Coca growers normally only admitted people they already knew into their unions. These were usually extended kinship networks of neighbors from the highlands and old friends. Disagreements, including robbery, boundary disputes, or outstanding debts are still resolved at community-wide union meetings.
“When we say something, we make people respect it. We are very strict,” said Chapare coca farmer Alfredo Higuera. “If you are expelled from the union, you lose your land, your family, your neighbors—it is like you are an orphan.”
During the 1980s, the booming U.S. cocaine market pushed up the price of coca and attracted impoverished Bolivians to the Chapare in droves. People knew where the coca leaf that they processed into drugs ended up even as they used it to heal themselves, to make offerings to deities, and in divination ceremonies. When coca growers insist that “coca is not cocaine,” they are stating a heartfelt truth: sure, it can be cocaine, but that is not its essence.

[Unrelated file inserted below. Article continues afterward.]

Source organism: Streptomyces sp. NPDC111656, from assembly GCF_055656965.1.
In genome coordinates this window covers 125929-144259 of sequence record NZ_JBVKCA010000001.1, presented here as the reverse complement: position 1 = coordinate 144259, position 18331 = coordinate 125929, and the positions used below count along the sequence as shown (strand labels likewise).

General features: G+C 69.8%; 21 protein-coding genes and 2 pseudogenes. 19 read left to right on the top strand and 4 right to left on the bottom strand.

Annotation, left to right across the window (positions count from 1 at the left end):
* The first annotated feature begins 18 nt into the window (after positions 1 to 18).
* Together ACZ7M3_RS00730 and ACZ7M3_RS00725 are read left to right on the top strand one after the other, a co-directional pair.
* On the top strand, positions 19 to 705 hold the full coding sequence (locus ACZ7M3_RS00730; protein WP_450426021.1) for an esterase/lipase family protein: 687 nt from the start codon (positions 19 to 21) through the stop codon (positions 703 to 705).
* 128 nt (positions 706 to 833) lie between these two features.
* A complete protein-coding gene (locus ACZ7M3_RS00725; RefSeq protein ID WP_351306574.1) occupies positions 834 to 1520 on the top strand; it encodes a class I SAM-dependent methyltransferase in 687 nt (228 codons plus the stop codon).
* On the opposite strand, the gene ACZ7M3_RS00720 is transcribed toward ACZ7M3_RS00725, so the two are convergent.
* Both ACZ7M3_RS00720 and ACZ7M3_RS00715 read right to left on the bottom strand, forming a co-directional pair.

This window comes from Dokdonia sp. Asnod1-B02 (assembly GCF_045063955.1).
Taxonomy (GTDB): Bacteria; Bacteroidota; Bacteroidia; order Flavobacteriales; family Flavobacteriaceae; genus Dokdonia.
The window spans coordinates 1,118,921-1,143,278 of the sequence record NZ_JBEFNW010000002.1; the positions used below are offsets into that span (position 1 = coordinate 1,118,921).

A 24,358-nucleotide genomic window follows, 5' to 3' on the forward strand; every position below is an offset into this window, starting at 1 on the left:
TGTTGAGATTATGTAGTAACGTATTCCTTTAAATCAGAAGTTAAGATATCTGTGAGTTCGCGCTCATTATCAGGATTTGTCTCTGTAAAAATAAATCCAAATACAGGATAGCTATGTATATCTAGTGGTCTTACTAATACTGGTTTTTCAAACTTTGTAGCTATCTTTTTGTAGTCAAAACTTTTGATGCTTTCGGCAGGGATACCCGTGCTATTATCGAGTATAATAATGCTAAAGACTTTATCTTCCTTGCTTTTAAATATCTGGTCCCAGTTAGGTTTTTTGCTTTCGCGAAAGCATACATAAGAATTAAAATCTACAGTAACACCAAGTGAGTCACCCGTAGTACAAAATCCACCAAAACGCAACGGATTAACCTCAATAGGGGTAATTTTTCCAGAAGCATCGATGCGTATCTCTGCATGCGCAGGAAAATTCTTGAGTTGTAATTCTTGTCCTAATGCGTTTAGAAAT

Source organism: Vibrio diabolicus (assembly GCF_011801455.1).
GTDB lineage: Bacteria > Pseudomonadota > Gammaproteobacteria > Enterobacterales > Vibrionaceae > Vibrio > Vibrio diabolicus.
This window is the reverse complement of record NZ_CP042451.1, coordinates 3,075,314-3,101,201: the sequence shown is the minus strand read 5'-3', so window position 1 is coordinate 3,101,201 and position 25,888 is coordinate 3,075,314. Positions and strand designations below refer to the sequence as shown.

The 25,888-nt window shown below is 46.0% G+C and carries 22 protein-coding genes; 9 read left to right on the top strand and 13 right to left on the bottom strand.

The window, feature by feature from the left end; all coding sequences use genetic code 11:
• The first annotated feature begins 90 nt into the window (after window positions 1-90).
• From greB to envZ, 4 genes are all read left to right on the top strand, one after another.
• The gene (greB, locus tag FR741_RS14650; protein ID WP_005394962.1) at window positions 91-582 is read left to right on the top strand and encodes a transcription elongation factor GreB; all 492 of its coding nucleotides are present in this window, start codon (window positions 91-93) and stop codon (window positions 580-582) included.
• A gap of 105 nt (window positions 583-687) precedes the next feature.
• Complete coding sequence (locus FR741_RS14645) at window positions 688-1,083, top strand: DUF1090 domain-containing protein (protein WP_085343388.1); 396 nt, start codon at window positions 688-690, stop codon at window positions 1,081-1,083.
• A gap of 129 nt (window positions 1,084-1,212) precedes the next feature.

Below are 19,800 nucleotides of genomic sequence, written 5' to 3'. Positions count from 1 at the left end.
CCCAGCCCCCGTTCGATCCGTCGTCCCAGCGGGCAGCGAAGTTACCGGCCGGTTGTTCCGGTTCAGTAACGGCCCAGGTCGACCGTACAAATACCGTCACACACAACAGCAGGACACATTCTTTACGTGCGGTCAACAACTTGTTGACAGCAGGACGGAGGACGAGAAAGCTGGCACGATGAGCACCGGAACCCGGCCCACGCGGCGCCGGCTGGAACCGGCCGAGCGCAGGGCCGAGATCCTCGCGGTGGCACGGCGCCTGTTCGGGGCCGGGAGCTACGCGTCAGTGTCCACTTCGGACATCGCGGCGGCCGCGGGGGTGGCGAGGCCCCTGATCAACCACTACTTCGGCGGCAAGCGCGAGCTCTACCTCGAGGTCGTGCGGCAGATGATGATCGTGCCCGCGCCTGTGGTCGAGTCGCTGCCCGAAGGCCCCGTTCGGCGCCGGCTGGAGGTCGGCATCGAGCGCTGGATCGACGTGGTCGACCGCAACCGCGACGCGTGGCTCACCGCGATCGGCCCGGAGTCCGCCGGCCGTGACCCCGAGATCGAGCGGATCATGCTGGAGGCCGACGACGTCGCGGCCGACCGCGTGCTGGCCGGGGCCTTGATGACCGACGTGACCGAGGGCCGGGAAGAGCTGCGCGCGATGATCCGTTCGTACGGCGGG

In 1986, U.S.-financed repression began in earnest. Twenty years of economic hardship and human rights violations later, Evo Morales and the coca grower unions political party, the Movement Towards Socialism (MAS), won a landslide victory in the 2005 national election, thrusting Morales into power for the next 14 years. Morales continued a policy adopted in 2004 that legalized growing a small amount of leaf. This encouraged coca unions to self-police and front-loaded development assistance to allow economic diversification. “One reason the drug trade remains peaceful in Bolivia is precisely because of the government’s harm-reduction approach,” argued a retired anti-drug police officer.
Unlike Colombia, where armed groups dominate the trade, in the Chapare, no single person, family clan, or gang has ever been in control. Fifty-year old Ivan Choque has worked producing cocaine paste most of his life. “Everyone directly or indirectly involved is from here,” he explained.
Coca farmers produce anywhere between four to eight 25-kilo sacks of leaf every three to four months. To transform this into paste, the equipment is cheap, the skills easy to learn, and the chemicals available at a hardware store or gas station.